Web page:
- In 2016, the site piggybacked on the hype regarding the U.S. presidential elections by unleashing "Decision 2016", in which users were asked to vote for one of four lizards (Rick, Wretched Tooth, Deborah, and Mop). Voting would cause an "I Voted" sticker to appear above your profile picture for the remainder of the day.
- In 2017, the site introduced a simple Tamagotchi-like virtual pet where bloggers had to clean up after a pixel-art horse with a randomly-generated (and often quite silly) name.
- In 2018, they introduced "Tumblcoin", a cryptocurrency acquired by liking and reblogging posts that could be exchanged for additions onto the dashboard, such as the aforementioned virtual horse pet, a frame around the avatar, an AIM skin for the messenger, and the "missing E" in the logo.
- In 2019, they created a blog bot called Tumblr Memories, which would personalize posts for the viewer by inputting tags and usernames frequently used on their blog into premade posts, Mad Libs style. This backfired, however, for users who frequently used trigger warnings, as a lack of forbidden words in the code led to custom posts that said things like "Pour one out for #abuse."
- In 2021, they introduced a button that said "Summon the Tumblrcryptid," which parodied the cryptocurrency NFTs. Clicking it would generate a Non-Fungible Tumblcryptid, a simplistic blob creature with an introduction to their personality, formatted as, "Hi! My name is [weird name]. I love [something most people like]. I hate [something most people dislike]. Like my parent, I can't get enough of #[tag from your Tumblr blog]." You could post this to your blog with the tag #NFTumblcryptids.
- In 2022, they added several click-based minigames to the dashboard, courtesy of an odd fictionalized marketing businessman named Brick Whartley.
- Ascended Meme: One meme from the site's userbase dating back to 2012 involves a code phrase ("I like your shoelaces") and response ("Thanks, I stole them from the president") for identifying Tumblr users. When the official Tumblr store opened in 2022, one type of product offered was shoelaces, with one of the color options being "Presidential Purple". The front page of the store declares: "Where else would the president get his shoelaces?"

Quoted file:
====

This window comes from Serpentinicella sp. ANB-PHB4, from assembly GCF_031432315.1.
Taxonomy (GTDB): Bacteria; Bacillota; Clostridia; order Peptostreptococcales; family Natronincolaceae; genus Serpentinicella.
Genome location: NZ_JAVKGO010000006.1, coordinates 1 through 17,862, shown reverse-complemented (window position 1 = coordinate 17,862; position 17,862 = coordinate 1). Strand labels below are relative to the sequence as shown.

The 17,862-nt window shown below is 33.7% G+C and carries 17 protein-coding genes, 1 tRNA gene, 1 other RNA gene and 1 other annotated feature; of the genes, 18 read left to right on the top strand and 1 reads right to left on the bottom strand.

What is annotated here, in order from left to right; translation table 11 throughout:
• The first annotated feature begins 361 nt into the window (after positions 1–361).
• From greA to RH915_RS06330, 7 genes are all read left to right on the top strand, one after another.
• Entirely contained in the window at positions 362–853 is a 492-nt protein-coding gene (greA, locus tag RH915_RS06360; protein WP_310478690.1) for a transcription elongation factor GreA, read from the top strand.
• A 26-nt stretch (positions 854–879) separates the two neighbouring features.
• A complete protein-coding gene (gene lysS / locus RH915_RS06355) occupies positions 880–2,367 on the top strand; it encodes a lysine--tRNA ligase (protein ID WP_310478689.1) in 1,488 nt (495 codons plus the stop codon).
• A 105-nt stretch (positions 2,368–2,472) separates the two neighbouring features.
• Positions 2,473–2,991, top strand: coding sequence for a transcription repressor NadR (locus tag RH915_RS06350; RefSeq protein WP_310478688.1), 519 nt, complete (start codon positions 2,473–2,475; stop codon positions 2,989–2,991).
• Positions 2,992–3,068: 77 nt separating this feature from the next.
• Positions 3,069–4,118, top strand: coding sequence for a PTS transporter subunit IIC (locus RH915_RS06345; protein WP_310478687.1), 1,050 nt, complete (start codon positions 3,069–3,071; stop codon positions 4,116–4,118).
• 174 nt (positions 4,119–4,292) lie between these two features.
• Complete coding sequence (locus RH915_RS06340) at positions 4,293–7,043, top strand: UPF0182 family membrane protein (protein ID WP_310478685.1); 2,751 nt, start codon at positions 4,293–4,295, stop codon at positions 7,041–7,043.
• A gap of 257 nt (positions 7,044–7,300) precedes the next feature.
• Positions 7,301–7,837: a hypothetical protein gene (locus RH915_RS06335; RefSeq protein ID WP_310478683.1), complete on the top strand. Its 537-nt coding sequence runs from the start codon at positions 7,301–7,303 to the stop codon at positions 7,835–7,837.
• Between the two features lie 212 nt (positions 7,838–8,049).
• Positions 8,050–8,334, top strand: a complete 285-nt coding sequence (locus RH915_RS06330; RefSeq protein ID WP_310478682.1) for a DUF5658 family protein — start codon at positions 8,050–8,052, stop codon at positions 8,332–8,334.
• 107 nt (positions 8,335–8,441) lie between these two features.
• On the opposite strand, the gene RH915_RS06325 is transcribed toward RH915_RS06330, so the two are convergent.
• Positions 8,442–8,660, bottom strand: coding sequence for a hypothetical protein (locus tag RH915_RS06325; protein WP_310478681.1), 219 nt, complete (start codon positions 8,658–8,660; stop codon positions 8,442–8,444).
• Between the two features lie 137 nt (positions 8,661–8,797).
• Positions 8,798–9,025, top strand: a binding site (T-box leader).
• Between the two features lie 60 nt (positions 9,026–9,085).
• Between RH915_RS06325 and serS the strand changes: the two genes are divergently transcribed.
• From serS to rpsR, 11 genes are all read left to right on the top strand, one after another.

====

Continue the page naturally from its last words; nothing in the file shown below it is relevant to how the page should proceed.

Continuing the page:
- Character Blog: Some of the April Fools' characters have their own blogs.
- Cloudcuckoolander: Mop, one of the April Fools' Day 2016 characters. His comments and replies are often nonsensical and he has some odd fascination with lungs.Anonymous: Which presidential candidate do you relate to the most?
Mop: my friends call me relatable too!
- Embarrassing Browser History: Played with. Mop releases his entire web history to the public, which for most presidential candidates is something that would be done to them and would be a scandal. Mop's history includes hundreds of searches about lungs, with the occasional other odd search such as 'Miracle Toast With Stunning face'.
- Eskimos Aren't Real: Mop believes that lungs are not real because he has never seen one.
- Literal-Minded: One reply from Mop to a user-submitted question:water-rat: Where do you stand on the issues?
Mop: over here hi! have a good election!
- LOL, 69: The about page is formatted to look like actual Tumblr posts, complete with fake note counts displaying "69,420 notes".
- Non-Answer: When Deborah is asked about her species, she dodges the question.polteaageist: Deborah, are you a salamander or a newt?
Deborah: I am a 100% tried and true, experienced candidate with the right skills for the job.
- Non-Human Head: Brick Whartley, a character created for the April Fools' Day 2022 site overhaul, is a suit-wearing businessman with a brick for a head.
- Stylistic Suck: A certain banner ad◊ for shoelaces from the official store is just the words "Shoelaces $19" crudely drawn onto a white background. There's also a "dark mode" version◊ in which the colors are inverted, the words "(dark mode)" are scribbled onto the bottom, and the last "s" in "Shoelaces" has a straight black line crossing it as if from a careless pen stroke.